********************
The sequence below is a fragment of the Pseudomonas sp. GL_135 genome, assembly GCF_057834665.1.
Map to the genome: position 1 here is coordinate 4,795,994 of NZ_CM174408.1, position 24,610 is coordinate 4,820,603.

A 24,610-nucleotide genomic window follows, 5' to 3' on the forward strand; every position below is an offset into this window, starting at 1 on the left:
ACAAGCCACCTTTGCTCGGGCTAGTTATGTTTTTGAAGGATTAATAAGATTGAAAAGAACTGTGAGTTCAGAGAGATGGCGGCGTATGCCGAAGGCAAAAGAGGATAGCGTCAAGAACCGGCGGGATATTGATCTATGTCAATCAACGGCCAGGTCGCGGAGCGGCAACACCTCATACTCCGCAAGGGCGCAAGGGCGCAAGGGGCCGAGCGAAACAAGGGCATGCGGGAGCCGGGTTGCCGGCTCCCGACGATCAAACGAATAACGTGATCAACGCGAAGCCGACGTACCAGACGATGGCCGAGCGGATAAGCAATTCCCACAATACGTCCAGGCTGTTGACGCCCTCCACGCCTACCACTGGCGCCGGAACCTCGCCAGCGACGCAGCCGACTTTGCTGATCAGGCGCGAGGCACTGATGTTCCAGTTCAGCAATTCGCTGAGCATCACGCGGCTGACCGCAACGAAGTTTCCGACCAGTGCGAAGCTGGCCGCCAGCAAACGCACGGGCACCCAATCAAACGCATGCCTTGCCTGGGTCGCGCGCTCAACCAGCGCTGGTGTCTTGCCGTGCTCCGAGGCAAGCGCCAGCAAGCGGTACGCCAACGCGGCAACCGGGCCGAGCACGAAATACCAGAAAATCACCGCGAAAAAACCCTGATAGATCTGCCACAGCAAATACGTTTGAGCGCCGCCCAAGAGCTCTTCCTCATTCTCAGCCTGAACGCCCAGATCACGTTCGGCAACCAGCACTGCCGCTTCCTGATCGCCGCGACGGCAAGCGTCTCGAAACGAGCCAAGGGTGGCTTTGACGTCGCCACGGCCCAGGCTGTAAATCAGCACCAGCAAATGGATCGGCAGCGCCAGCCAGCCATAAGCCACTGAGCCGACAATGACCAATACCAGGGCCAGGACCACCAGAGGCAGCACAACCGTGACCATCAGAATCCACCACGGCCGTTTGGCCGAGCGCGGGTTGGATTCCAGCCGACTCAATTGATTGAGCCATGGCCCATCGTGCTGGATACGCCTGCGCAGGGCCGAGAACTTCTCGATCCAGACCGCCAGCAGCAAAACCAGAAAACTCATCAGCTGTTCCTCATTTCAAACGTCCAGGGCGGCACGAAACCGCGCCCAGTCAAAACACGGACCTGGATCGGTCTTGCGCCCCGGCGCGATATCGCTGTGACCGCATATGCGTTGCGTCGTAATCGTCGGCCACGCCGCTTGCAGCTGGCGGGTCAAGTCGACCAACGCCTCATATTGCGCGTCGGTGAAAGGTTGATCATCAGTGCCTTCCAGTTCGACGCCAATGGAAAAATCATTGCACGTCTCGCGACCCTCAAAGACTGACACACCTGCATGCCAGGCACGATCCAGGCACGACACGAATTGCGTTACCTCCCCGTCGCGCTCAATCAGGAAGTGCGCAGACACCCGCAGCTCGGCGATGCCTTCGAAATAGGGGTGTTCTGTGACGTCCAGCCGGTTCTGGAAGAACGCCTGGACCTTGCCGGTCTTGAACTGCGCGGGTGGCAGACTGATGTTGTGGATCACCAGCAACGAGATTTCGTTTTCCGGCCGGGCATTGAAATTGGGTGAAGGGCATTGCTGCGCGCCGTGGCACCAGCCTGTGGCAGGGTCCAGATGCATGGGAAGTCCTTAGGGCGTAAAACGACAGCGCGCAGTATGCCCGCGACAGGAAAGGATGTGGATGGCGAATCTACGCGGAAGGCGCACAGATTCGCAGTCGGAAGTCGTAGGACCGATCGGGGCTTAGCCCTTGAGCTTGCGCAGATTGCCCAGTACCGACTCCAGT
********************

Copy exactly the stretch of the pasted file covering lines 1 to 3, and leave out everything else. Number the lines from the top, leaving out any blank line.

The sequence below is a fragment of the Pseudomonas sp. GL_135 genome, assembly GCF_057834665.1.
Map to the genome: position 1 here is coordinate 4,795,994 of NZ_CM174408.1, position 24,610 is coordinate 4,820,603.

A 24,610-nucleotide genomic window follows, 5' to 3' on the forward strand; every position below is an offset into this window, starting at 1 on the left: